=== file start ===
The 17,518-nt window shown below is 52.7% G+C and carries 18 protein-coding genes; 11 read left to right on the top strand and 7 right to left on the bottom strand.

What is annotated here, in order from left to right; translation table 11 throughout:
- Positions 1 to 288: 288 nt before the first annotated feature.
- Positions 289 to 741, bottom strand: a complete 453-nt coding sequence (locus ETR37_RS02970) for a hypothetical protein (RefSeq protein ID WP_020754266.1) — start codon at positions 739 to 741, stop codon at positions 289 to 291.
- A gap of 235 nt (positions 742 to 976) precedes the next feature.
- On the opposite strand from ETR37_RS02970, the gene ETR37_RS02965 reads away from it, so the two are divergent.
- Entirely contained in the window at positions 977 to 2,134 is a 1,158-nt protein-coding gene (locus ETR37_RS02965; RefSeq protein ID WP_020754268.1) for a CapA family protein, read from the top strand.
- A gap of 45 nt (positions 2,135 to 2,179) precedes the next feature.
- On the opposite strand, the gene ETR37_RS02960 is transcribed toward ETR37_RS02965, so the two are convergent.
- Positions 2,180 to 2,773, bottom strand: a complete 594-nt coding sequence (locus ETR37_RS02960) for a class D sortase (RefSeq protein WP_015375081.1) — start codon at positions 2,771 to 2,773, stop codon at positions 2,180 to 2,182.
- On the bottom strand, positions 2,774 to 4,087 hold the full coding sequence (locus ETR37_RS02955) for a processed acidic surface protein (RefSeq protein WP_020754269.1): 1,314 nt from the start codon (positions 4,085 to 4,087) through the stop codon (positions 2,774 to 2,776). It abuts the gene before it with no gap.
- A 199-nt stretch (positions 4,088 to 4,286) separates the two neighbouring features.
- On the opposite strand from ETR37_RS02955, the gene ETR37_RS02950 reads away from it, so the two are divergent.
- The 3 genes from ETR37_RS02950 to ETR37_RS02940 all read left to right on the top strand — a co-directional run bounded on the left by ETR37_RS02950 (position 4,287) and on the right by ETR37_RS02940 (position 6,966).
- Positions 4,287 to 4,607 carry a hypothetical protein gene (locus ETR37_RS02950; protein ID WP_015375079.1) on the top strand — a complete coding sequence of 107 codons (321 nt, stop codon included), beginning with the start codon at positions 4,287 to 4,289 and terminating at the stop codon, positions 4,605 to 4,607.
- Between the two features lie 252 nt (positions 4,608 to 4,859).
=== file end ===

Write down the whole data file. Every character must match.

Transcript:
The 17,518-nt window shown below is 52.7% G+C and carries 18 protein-coding genes; 11 read left to right on the top strand and 7 right to left on the bottom strand.

What is annotated here, in order from left to right; translation table 11 throughout:
- Positions 1 to 288: 288 nt before the first annotated feature.
- Positions 289 to 741, bottom strand: a complete 453-nt coding sequence (locus ETR37_RS02970) for a hypothetical protein (RefSeq protein ID WP_020754266.1) — start codon at positions 739 to 741, stop codon at positions 289 to 291.
- A gap of 235 nt (positions 742 to 976) precedes the next feature.
- On the opposite strand from ETR37_RS02970, the gene ETR37_RS02965 reads away from it, so the two are divergent.
- Entirely contained in the window at positions 977 to 2,134 is a 1,158-nt protein-coding gene (locus ETR37_RS02965; RefSeq protein ID WP_020754268.1) for a CapA family protein, read from the top strand.
- A gap of 45 nt (positions 2,135 to 2,179) precedes the next feature.
- On the opposite strand, the gene ETR37_RS02960 is transcribed toward ETR37_RS02965, so the two are convergent.
- Positions 2,180 to 2,773, bottom strand: a complete 594-nt coding sequence (locus ETR37_RS02960) for a class D sortase (RefSeq protein WP_015375081.1) — start codon at positions 2,771 to 2,773, stop codon at positions 2,180 to 2,182.
- On the bottom strand, positions 2,774 to 4,087 hold the full coding sequence (locus ETR37_RS02955) for a processed acidic surface protein (RefSeq protein WP_020754269.1): 1,314 nt from the start codon (positions 4,085 to 4,087) through the stop codon (positions 2,774 to 2,776). It abuts the gene before it with no gap.
- A 199-nt stretch (positions 4,088 to 4,286) separates the two neighbouring features.
- On the opposite strand from ETR37_RS02955, the gene ETR37_RS02950 reads away from it, so the two are divergent.
- The 3 genes from ETR37_RS02950 to ETR37_RS02940 all read left to right on the top strand — a co-directional run bounded on the left by ETR37_RS02950 (position 4,287) and on the right by ETR37_RS02940 (position 6,966).
- Positions 4,287 to 4,607 carry a hypothetical protein gene (locus ETR37_RS02950; protein ID WP_015375079.1) on the top strand — a complete coding sequence of 107 codons (321 nt, stop codon included), beginning with the start codon at positions 4,287 to 4,289 and terminating at the stop codon, positions 4,605 to 4,607.
- Between the two features lie 252 nt (positions 4,608 to 4,859).